So we know there are products out there designed, manufactured and sold in Britain, but how does that really benefit consumers?

“This isn’t rocket science. Workers living in the UK pay tax, VAT, mortgages and duty,” says Fuze’s Jon Silvera.

Rakesh Selarka from retailer and service provider PC Surgeon, believes UK manufacturing will help Britain regain its industrial identity: “The UK is highly reliant on foreign imports, often where the product is adapted for the UK and not designed for the UK. This means that our market is directly affected by economic conditions in other countries. For the UK to regain its industrial identity and any economic stability it is important for homegrown products to be encouraged on a daily basis.”

Nick Lidington, chairman of kiosk system manufacturer Olancha Group, concurs: “The only way the UK will rise out of its financial situation is by not only designing things, but by manufacturing the designs in enough volume for sale in the UK and ROW. The world wants quality looking and well made products at a good price point – it’s what the UK has done well in the past and has the capability of doing now and in the future.”

As well as helping the UK economy, buying British- made technology should also mean much better standards and customer services for consumers.

“For the end user it should mean they are getting great service alongside an outstanding quality product. Britain has always been proud of its manufacturers and the PC industry should be no different,” says Utopia Computer’s Craig Hume.

“For the design and configuration of PCs a local build-to-order system provides you with the exact PC you want and need, not what was planned into distribution six months ago by a multinational manufacturer,” adds CMS Computers’ Dave Ayling.

“Take this and combine it with the UK based technical support and customer services, and you get a service that is local where it needs to be, and global where it makes a real difference.”

Novatech’s David Furby agrees that consumers benefit when it comes to customer services: “We’ve always believed in keeping things in- house. Our customers can order a custom build PC, a mouse mat or 200 servers and we can deliver them faster, and support them better than a supplier who outsources their builds can.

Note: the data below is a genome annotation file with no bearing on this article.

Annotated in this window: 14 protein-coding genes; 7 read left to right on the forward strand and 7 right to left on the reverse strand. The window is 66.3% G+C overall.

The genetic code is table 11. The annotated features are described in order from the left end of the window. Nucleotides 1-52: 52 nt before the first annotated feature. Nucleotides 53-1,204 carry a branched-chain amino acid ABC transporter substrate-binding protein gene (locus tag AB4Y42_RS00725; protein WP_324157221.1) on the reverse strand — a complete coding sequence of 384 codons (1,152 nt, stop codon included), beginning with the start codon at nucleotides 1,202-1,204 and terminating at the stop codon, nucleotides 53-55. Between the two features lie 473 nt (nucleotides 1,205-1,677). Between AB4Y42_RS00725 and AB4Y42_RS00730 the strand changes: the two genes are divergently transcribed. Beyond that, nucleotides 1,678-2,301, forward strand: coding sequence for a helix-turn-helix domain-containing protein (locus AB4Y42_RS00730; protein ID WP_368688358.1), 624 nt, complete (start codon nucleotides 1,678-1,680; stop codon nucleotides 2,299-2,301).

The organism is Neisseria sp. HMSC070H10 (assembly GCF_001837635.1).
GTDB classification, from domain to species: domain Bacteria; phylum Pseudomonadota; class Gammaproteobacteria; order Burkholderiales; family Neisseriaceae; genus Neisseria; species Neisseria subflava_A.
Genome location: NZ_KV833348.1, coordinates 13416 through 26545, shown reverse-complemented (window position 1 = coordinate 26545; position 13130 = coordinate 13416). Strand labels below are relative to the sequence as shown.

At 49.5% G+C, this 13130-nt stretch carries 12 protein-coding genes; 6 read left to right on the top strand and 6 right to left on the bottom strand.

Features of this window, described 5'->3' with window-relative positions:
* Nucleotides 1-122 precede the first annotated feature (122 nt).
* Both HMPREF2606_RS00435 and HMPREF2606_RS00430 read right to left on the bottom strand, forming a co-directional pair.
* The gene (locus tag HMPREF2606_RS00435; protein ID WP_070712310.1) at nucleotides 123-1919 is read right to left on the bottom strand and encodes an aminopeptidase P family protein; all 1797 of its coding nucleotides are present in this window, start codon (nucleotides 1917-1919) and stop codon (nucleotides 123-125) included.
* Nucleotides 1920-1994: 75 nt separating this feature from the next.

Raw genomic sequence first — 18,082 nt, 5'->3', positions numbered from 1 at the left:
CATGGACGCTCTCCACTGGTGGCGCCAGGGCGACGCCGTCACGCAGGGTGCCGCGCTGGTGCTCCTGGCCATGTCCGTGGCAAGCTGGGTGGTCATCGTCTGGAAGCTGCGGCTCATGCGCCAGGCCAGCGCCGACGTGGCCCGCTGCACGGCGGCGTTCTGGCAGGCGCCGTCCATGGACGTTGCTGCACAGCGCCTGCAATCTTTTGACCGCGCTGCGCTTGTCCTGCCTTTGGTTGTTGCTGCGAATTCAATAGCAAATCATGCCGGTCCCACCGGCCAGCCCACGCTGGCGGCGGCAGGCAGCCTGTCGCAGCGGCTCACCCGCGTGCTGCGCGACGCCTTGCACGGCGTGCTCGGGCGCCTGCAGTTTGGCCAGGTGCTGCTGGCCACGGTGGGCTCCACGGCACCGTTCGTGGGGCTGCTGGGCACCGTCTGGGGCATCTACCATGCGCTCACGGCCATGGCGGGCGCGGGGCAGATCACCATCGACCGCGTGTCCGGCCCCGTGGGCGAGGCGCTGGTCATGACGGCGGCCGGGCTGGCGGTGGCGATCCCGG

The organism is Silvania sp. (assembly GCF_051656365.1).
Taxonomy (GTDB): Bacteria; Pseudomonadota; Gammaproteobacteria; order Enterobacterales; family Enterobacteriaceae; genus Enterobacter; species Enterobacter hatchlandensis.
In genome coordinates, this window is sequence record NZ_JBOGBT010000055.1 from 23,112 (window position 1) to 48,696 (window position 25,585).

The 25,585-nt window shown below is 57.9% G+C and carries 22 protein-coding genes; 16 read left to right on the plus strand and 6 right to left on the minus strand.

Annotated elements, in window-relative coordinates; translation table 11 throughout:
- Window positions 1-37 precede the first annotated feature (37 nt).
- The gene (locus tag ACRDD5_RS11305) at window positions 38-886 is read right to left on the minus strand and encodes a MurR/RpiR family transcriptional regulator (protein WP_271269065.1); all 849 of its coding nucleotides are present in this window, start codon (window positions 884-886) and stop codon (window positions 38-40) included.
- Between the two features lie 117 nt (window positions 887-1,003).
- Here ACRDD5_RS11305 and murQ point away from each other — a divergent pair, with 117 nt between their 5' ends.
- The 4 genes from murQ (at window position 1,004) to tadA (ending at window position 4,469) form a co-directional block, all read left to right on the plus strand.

“Over 250 people work at Novatech and each one of them is involved in giving our customers amazing machines. The people who build our machines sit less than 100 metres from our after sales team, who are just across the room from the people who pick up the phone when you give us a ring. We have a real level of integration and unrivalled support, which we believe non-British manufacturers can’t match, and we know our customers value us for it,” he adds.

While it’s clear that there’s a lot going on in the UK manufacturing market, the industry can only keep evolving if more and more retailers and resellers get on board with stocking British products and relaying the benefits of buying British to their customers.

PC Surgeon’s Rakesh Selarka calls for support from disties and other firms in the channel: “We need independents to focus and specialise in their field of expertise, for distributors and component manufacturers to be more supportive and for large retailers to call it a day. Remember we are a proud nation of shopkeepers who prefer to offer a local and personalised service, we are not a faceless corporation.”

Selarka also stresses that educating the industry is just as important. “It does not help that when I speak to industry colleagues, their usual stance on training and educating youngsters to become the next tech gurus is ‘Why do you want to train them? They will only go and put you out of a job’. This is only true if you’re hopeless at your job.”

Gary Stonehouse, owner of retailer GBiz IT, urges UK manufacturers to shout about themselves a little bit more: “I think if somebody started shouting about the fact that they were British we’d probably be more inclined to consider their products, perhaps stock them, and we’d probably shout about them as well and make it a prominent feature of our retail displays that they were British.

“I would certainly like to support British manufacturers.”

Here are some impressive facts about the British system builders and manufacturers that have taken part in this feature.

FUZE recently made a special edition of its device, paying tribute to the 8 BIT micros from the 1980s.

CMS COMPUTERS has grown to hold a market share of over 20 per cent in the last 20 years.

OLANCHA GROUP started life as a distributor of other companies’ products, but has now re- fashioned the business to becoming a design and manufacturing firm over the last five years.

NOVATECH is partnered with Microsoft and Intel, is CHAS accredited, and also gained an ISO 9001 and 14001 certification.

UTOPIA was the very first independent computer manufacturer to have its products listed on Argos’ site.

WIRED2FIRE has won best buy awards from a number of major magazines.

VEHO currently has distribution in over 120 different countries around the world.